Tuesday, September 13, 2005

Bawdle Oordle Boogle Gargle!

As you can see and read, it is impossible to properly describe in words the delicious carolling sounds that Magpies make.

I was having a naughty lunch today, in the sunshine at a local park in the foothills of Adelaide. My justification was that I was feeling miserable on my month of 'no dairy', had been working hard all morning helping to prepare for our school's upcoming quiz night fundraiser and had one of my all-too-regular sleepless insomniac nights. Therefore a sneaky little drive in and out of the golden arches was deserved, I thought.

No cheese though, just a chicken burger and some fries, washed down with a coke. Diet of course. The sun was shining down at a comfortable 20C or so, and I settled down on a park bench with views of Adelaide just above the line of gum trees, chewing contentedly. Life was pretty good and------ BAWDLE OORDLE BOOGLE GARGLE ---- what the hell was that!

Half of my fries ended up on the ground as I jumped up in fright and squished the box too tightly. Sitting about one metre behind me was a young magpie, singing its very lovely song.
"Why you little....poonce!" was the best retort I could conjure up. The maggie couldn't have cared less and decided to perch itself on the back of the bench.

"Oh go on then, have one of these," I said, placing a small chip on the seat. He peered suspiciously at me - inasmuch as a magpie can peer suspiciously - gave it a peck, scooped it up and flew off into the tallest tree out of sight.

Two minutes later and he was back, this time landing rather confidently at my feet with no less than a sneaker's length between us. "Oh, you want some more, do you?" I crooned, feeling not the slightest bit eccentric sitting there on my own, in a public park, talking to a bird. "Here you go then," but this time I placed the french fry on the tip of my shoe. His beady little reddish brown eyes glanced at me for a nanosecond but long enough for me to decide that his initial suspicion had gone. One swift scoop up with his beak and he was off into the trees again.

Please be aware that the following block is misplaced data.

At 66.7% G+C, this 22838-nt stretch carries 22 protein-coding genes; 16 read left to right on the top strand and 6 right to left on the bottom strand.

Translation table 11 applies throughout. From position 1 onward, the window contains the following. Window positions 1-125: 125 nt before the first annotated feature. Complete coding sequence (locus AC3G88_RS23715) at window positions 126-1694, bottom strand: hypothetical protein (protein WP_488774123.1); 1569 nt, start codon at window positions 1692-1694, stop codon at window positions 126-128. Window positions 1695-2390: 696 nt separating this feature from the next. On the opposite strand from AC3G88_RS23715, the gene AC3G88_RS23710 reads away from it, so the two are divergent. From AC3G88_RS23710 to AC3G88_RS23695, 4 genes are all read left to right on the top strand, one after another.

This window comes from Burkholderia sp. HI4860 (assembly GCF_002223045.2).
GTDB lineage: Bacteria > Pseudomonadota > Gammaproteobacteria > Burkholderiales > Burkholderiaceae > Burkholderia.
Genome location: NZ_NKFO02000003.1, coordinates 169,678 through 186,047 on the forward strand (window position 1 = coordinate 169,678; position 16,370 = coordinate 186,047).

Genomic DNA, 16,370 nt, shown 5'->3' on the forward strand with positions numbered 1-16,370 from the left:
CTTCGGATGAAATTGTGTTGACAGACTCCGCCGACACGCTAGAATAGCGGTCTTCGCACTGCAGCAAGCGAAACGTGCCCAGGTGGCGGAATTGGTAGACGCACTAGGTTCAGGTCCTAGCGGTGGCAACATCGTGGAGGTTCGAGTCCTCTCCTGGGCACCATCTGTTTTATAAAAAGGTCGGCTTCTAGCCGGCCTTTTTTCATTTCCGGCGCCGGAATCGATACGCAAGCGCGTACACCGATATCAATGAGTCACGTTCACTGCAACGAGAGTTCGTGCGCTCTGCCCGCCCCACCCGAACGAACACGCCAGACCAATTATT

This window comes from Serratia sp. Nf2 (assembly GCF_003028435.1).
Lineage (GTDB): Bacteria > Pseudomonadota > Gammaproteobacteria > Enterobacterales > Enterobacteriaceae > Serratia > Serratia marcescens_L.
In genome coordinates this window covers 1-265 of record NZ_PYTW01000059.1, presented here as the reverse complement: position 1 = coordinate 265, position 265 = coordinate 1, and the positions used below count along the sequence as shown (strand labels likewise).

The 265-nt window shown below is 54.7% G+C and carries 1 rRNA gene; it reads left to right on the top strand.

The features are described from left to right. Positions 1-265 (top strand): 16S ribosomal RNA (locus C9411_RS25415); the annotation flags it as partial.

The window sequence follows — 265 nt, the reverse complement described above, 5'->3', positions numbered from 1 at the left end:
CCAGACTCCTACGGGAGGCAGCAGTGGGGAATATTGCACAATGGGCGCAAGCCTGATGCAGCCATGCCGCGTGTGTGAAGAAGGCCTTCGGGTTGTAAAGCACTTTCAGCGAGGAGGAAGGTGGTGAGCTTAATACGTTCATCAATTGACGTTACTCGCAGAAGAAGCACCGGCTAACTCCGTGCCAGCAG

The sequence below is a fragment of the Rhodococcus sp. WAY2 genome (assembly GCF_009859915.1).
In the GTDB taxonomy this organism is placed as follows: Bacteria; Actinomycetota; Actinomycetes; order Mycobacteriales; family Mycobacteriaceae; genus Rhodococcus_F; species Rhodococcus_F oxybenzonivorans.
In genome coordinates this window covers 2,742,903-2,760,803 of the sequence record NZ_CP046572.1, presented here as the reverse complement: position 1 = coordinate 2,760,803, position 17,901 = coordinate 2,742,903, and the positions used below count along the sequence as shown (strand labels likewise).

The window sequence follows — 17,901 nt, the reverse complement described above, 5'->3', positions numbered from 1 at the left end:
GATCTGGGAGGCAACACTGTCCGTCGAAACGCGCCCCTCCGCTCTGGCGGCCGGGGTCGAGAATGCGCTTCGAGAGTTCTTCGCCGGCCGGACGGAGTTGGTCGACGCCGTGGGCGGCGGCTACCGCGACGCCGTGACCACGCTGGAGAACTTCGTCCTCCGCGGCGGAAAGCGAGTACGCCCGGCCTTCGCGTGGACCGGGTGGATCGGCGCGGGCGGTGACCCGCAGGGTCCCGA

My fries were all eaten and my burger was nearly gone. He appeared again, very confidently now, right by my foot.
"How about a few shreds of lettuce - they're dripping with mayo. Sorry about that."
He looked at me disdainfully and had a few unenthusiastic pecks. However he looked as though he was perhaps prepared to give it a go. He flew off into the tree and returned less than a minute later.
"Wasn't that so popular, old buddy?"
"Fair enough, I don't like it either." A couple of chunks of bread were ripped off the burger and placed on the laces of my shoe. "How about some of this instead?"

Now you're talking, he seemed to say. If the magpie was a he, which was only a guess, he was fairly young as the feathers on his back were still light grey. How many babies did he have up there in the tree? Where was his better half - with the young 'uns or busy swooping down on my fellow park walkers? My lunch was finished and I stood up, wiping my hands on my jeans, slurping the last of my diet coke.

"No, it's all gone mate. You'll have to go and forage for something a bit more healthy now."
At the carpark, it was only when I finished reversing out that I noticed the spectacular white and grey fried-egg-sized bird poop on the windscreen. Why that little....!!

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